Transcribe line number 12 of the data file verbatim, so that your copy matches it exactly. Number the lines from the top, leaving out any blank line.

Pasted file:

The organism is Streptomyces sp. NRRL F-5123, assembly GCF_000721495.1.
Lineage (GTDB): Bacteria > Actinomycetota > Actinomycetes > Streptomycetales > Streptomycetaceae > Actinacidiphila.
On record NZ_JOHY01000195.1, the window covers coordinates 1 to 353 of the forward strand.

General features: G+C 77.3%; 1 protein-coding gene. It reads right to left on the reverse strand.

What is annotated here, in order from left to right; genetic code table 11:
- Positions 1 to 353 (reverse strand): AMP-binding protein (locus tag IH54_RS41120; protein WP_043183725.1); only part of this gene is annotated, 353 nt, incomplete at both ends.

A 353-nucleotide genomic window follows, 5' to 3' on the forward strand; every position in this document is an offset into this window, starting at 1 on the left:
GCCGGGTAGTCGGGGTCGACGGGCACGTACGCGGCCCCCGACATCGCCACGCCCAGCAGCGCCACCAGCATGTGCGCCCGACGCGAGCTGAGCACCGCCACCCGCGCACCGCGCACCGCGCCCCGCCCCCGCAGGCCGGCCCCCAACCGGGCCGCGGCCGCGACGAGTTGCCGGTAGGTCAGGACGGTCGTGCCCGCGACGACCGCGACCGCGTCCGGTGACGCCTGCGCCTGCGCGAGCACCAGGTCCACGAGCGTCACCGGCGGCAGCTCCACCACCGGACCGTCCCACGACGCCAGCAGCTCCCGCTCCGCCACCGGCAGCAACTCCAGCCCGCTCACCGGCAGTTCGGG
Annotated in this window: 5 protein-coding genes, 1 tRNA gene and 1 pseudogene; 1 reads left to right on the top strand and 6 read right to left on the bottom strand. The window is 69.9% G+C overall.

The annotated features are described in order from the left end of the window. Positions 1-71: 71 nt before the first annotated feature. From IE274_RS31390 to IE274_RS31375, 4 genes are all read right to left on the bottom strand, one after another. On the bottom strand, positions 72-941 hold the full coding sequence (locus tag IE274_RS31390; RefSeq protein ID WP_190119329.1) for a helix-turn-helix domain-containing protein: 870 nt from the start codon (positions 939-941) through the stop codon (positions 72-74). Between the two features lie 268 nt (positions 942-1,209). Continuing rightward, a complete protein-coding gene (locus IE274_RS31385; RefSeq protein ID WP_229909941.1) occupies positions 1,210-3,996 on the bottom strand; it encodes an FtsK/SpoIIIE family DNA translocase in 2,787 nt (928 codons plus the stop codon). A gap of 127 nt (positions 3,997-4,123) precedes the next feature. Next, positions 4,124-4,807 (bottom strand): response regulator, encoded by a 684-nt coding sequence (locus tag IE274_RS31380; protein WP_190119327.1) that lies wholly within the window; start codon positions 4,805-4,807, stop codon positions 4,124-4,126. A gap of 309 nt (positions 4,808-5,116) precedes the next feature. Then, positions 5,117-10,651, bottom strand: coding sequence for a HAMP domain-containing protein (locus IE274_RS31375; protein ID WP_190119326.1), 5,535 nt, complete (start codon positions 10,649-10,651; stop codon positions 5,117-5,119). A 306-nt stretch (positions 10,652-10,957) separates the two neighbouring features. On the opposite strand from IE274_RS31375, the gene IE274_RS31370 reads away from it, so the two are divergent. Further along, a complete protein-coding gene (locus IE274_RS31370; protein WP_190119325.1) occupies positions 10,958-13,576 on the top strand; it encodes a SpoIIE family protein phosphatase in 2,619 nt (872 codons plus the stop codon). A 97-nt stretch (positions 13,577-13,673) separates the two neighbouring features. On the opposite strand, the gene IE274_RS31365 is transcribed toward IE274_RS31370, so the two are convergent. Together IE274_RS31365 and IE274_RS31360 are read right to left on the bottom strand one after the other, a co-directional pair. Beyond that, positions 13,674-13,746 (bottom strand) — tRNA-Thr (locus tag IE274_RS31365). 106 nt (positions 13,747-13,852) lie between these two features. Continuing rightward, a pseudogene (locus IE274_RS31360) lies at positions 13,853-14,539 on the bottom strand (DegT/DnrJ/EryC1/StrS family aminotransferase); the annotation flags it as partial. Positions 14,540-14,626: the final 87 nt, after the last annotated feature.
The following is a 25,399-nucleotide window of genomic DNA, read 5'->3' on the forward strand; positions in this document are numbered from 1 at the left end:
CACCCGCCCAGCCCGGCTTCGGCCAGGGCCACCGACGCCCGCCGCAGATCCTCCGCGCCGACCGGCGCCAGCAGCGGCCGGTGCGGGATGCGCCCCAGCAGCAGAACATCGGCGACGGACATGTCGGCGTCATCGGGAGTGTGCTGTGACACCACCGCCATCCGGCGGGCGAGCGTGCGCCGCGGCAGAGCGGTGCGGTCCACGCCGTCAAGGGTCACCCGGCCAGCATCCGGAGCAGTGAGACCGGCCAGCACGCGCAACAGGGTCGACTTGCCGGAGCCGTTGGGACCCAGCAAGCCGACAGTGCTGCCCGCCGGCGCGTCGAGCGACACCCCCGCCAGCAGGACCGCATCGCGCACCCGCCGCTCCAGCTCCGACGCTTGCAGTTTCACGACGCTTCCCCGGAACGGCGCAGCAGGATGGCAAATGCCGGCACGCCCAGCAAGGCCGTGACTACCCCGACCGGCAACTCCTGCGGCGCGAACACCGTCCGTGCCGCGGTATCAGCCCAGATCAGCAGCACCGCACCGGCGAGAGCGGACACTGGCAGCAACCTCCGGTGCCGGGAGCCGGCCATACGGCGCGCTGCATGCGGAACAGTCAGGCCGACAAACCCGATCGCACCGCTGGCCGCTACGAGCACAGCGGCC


CACCCGCCCAGCCCGGCTTCGGCCAGGGCCACCGACGCCCGCCGCAGATCCTCCGCGCCGACCGGCGCCAGCAGCGGCCGGTGCGGGATGCGCCCCAGCAGCAGAACATCGGCGACGGACATGTCGGCGTCATCGGGAGTGTGCTGTGACACCACCGCCATCCGGCGGGCGAGCGTGCGCCGCGGCAGAGCGGTGCGGTCCACGCCGTCAAGGGTCACCCGGCCAGCATCCGGAGCAGTGAGACCGGCCAGCACGCGCAACAGGGTCGACTTGCCGGAGCCGTTGGGACCCAGCAAGCCGACAGTGCTGCCCGCCGGCGCGTCGAGCGACACCCCCGCCAGCAGGACCGCATCGCGCACCCGCCGCTCCAGCTCCGACGCTTGCAGTTTCACGACGCTTCCCCGGAACGGCGCAGCAGGATGGCAAATGCCGGCACGCCCAGCAAGGCCGTGACTACCCCGACCGGCAACTCCTGCGGCGCGAACACCGTCCGTGCCGCGGTATCAGCCCAGATCAGCAGCACCGCACCGGCGAGAGCGGACACTGGCAGCAACCTCCGGTGCCGGGAGCCGGCCATACGGCGCGCTGCATGCGGAACAGTCAGGCCGACAAACCCGATCGCACCGCTGGCCGCTACGAGCACAGCGGCC